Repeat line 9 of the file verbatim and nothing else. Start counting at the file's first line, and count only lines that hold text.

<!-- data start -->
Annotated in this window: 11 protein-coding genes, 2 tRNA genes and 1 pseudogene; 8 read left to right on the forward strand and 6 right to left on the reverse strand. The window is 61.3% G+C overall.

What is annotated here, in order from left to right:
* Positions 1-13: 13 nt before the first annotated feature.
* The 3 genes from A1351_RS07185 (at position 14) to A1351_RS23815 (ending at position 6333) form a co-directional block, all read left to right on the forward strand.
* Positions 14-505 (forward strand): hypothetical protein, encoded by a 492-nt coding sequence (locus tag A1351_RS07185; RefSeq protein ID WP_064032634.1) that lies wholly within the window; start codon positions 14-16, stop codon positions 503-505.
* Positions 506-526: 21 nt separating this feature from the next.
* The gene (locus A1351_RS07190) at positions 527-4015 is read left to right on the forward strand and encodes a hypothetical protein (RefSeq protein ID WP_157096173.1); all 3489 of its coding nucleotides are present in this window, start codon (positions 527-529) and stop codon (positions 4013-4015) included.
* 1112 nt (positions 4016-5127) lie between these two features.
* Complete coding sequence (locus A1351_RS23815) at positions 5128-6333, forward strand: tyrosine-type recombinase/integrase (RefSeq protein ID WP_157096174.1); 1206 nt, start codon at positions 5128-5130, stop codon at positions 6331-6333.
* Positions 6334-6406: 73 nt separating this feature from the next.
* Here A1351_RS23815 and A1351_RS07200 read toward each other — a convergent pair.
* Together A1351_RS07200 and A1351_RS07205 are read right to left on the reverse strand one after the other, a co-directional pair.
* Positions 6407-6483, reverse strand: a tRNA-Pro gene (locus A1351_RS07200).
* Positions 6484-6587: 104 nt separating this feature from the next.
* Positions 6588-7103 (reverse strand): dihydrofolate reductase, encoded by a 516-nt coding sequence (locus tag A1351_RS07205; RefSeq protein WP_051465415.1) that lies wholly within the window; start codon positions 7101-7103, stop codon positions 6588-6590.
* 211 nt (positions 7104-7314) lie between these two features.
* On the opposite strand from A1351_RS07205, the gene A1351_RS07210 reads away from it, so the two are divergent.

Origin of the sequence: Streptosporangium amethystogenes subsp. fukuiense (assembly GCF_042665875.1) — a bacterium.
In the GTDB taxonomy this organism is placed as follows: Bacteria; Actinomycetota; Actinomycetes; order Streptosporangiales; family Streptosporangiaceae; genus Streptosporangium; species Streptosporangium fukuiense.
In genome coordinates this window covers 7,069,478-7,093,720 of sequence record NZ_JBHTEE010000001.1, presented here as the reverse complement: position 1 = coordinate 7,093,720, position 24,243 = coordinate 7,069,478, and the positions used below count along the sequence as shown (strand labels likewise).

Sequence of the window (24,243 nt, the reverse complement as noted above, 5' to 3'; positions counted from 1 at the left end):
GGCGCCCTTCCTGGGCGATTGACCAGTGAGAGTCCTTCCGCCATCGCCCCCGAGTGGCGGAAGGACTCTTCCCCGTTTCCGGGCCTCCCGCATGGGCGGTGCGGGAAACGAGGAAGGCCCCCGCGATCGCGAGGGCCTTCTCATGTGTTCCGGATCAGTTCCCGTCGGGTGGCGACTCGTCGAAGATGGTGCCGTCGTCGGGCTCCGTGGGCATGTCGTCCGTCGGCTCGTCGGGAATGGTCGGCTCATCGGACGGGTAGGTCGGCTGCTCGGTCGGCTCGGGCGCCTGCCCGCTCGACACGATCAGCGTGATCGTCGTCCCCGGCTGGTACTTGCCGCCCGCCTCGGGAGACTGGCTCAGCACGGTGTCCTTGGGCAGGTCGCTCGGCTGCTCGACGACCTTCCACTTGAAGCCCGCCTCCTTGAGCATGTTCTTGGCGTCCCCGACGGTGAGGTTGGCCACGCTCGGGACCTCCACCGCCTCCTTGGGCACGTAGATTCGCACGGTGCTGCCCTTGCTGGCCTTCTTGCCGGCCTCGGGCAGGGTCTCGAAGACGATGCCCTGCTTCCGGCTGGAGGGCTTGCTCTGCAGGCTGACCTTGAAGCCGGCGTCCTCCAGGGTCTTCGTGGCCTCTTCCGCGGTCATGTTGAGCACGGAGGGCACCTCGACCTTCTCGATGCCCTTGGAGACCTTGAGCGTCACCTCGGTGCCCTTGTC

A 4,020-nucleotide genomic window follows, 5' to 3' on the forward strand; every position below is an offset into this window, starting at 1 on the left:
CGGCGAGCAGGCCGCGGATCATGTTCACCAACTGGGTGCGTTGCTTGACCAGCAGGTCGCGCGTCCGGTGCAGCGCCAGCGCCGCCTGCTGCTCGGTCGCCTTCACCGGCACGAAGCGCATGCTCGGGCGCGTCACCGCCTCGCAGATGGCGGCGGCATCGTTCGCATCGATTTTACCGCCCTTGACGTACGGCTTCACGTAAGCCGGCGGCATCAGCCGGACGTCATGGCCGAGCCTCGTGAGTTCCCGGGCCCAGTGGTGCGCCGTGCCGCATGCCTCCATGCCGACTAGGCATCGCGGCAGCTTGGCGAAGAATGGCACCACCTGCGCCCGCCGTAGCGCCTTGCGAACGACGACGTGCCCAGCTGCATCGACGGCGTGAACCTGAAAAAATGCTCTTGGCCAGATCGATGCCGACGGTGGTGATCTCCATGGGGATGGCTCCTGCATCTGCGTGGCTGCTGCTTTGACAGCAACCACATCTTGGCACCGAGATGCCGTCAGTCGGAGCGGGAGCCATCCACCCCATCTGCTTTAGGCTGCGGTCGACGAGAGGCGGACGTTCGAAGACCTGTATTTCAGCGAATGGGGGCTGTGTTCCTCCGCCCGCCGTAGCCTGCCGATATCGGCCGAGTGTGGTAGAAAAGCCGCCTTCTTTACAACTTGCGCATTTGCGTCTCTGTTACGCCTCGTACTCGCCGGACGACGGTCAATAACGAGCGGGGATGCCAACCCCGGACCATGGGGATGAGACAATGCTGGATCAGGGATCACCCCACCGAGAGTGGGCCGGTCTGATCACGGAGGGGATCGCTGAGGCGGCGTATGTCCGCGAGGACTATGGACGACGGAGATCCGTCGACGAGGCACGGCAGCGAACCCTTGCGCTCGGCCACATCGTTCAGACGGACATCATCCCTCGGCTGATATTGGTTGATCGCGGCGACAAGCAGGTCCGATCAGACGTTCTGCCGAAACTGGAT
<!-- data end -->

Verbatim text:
* Complete coding sequence (locus A1351_RS23815) at positions 5128-6333, forward strand: tyrosine-type recombinase/integrase (RefSeq protein ID WP_157096174.1); 1206 nt, start codon at positions 5128-5130, stop codon at positions 6331-6333.